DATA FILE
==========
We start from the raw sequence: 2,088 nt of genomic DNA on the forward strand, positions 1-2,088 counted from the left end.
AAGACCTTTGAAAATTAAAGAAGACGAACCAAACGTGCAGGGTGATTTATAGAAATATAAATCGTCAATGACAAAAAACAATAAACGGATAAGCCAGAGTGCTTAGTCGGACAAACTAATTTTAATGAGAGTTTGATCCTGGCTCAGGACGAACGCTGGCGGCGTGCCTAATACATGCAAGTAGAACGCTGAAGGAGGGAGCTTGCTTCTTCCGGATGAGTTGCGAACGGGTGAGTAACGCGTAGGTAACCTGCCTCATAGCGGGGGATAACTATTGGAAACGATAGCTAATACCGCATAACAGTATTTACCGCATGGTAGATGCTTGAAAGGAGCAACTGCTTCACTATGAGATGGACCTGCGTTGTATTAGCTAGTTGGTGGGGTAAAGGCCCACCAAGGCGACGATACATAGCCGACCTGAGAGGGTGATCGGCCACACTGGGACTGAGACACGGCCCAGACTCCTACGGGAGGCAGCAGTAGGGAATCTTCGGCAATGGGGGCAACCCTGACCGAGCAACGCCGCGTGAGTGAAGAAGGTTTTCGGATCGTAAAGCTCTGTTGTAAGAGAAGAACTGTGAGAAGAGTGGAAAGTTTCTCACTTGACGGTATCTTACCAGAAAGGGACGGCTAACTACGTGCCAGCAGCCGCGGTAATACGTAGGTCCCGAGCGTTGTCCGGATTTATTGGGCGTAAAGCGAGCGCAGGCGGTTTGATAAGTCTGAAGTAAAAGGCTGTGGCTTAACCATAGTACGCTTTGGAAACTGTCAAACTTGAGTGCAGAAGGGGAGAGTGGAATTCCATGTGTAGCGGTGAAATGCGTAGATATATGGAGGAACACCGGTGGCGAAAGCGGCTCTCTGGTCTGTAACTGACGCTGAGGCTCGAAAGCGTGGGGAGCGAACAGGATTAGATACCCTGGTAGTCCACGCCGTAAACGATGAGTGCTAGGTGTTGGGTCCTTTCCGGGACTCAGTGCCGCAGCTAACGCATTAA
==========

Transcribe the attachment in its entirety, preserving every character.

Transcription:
We start from the raw sequence: 2,088 nt of genomic DNA on the forward strand, positions 1-2,088 counted from the left end.
AAGACCTTTGAAAATTAAAGAAGACGAACCAAACGTGCAGGGTGATTTATAGAAATATAAATCGTCAATGACAAAAAACAATAAACGGATAAGCCAGAGTGCTTAGTCGGACAAACTAATTTTAATGAGAGTTTGATCCTGGCTCAGGACGAACGCTGGCGGCGTGCCTAATACATGCAAGTAGAACGCTGAAGGAGGGAGCTTGCTTCTTCCGGATGAGTTGCGAACGGGTGAGTAACGCGTAGGTAACCTGCCTCATAGCGGGGGATAACTATTGGAAACGATAGCTAATACCGCATAACAGTATTTACCGCATGGTAGATGCTTGAAAGGAGCAACTGCTTCACTATGAGATGGACCTGCGTTGTATTAGCTAGTTGGTGGGGTAAAGGCCCACCAAGGCGACGATACATAGCCGACCTGAGAGGGTGATCGGCCACACTGGGACTGAGACACGGCCCAGACTCCTACGGGAGGCAGCAGTAGGGAATCTTCGGCAATGGGGGCAACCCTGACCGAGCAACGCCGCGTGAGTGAAGAAGGTTTTCGGATCGTAAAGCTCTGTTGTAAGAGAAGAACTGTGAGAAGAGTGGAAAGTTTCTCACTTGACGGTATCTTACCAGAAAGGGACGGCTAACTACGTGCCAGCAGCCGCGGTAATACGTAGGTCCCGAGCGTTGTCCGGATTTATTGGGCGTAAAGCGAGCGCAGGCGGTTTGATAAGTCTGAAGTAAAAGGCTGTGGCTTAACCATAGTACGCTTTGGAAACTGTCAAACTTGAGTGCAGAAGGGGAGAGTGGAATTCCATGTGTAGCGGTGAAATGCGTAGATATATGGAGGAACACCGGTGGCGAAAGCGGCTCTCTGGTCTGTAACTGACGCTGAGGCTCGAAAGCGTGGGGAGCGAACAGGATTAGATACCCTGGTAGTCCACGCCGTAAACGATGAGTGCTAGGTGTTGGGTCCTTTCCGGGACTCAGTGCCGCAGCTAACGCATTAA